Silver Emulsion Film Reviews

The Fugitive (1972)

thefugitive_3The Fugitive [亡命徒] (1972)

Starring Lo Lieh, Ku Feng, Li Ching, Lee Ga-Sai, Ding Sai, Tang Ti, Dean Shek Tin, Lee Pang-Fei, Chu Gam, Tong Tin-Hei, Sek Kin, Chan Shen

Directed by Chang Tseng-Chai

Expectations: Moderate and hopeful.


Due to their grindhouse status in the West, Shaw Brothers films are often looked down upon as B-Movies. I firmly disagree and I try to reflect this opinion in my reviews of the films. But some of their films are definitely B-Movie material, and The Fugitive is a perfect example. While it is a great little action movie, it has a threadbare story and is so over-the-top at times that you could never take it seriously. These things matter in many films, but in a B-Movie these are the cherries on top. And The Fugitive is pretty damn cherry-tastic.

The film opens on a wanted poster depicting the feared outlaws Liao Fei Lung (Lo Lieh) and Ma Tien Piao (Ku Feng). These very same men ride into town and hold up the bank. Things don’t exactly go to plan, but these bandits are not your average bank robbers — they are experts in horseback riding and marksmanship! The bandits easily shoot their way out of town with the spoils of the robbery.

If you’re thinking this sounds like the beginning to a western (perhaps The Wild Bunch?), then you wouldn’t be wrong. Not only does the film feel quite influenced by the western genre, it also uses a great deal of the heavy, revenge-driven Ennio Morricone score from Sergio Leone’s Once Upon a Time in the West. Even if the music is stolen, when it’s laid over a tense, dramatic showdown in the middle of a small-town street, the only word for it is awesome. The music is very skillfully used and it heightens the thick bandit melodrama considerably.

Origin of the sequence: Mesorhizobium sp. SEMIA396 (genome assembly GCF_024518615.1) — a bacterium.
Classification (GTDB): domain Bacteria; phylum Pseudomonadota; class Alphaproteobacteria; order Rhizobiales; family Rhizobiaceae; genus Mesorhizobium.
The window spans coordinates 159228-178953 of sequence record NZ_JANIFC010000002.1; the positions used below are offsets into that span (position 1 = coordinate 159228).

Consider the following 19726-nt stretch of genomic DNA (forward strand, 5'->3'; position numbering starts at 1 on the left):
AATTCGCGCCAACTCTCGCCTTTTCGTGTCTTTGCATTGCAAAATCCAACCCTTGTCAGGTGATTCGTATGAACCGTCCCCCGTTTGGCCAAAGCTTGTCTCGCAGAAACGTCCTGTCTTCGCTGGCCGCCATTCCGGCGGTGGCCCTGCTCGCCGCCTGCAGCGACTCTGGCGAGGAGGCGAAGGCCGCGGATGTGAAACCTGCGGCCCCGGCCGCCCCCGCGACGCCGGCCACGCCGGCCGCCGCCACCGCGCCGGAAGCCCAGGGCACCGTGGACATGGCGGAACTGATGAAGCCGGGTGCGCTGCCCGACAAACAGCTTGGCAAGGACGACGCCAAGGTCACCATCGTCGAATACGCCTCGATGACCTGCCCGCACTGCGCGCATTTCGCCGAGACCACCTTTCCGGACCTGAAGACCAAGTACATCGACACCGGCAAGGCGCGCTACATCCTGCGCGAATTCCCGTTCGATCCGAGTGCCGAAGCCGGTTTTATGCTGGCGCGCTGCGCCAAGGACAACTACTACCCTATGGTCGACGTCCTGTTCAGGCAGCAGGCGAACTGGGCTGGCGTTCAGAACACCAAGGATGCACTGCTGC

The film’s action is also quite unique. There are some martial arts sprinkled throughout, but most of the thrills come from the barrel of a gun… or a lot of guns, I should say. The gunfights here are incredibly thrilling and fun, with the bandit anti-hero shooting every last enemy with superior skill and accuracy, and every enemy missing the bandit anti-hero like blind men trying to hit a target 1000 yards away. Is it logical that Lo Lieh could survive a gun battle on the ocean rocks when he’s fending off maybe 50 or so policemen by himself? Of course it’s not, but woo-wee it is a good time. Add in a very healthy amount of wonderfully gratuitous Shaw Brothers blood sprays and you have yourself a fantastic little slice of action heaven.

The Fugitive isn’t the type of movie to win awards or cause a big stir, but it’s 76 minutes of pure entertainment. The story is perhaps its weakest element, but anyone that loves a good revenge tale will look past this flaw with ease. Besides, who needs a great story when you score your revenge with Morricone? The Fugitive also features a plethora of great “Lo Lieh looking suitably badass” moments, a commodity that should be highly treasured in this reviewer’s humble opinion. The Fugitive might not be as good of a movie as The Casino was, but director Chang Tseng-Chai clearly knows how to churn out great fun. Definitely recommended to Shaw fans who enjoy gunplay movies.

Next up in this chronological jaunt through the Shaw Brothers Martial Arts catalog is Teddy Yip Wing-Cho’s The Black Tavern! Bring it on! See ya then!

Exit mobile version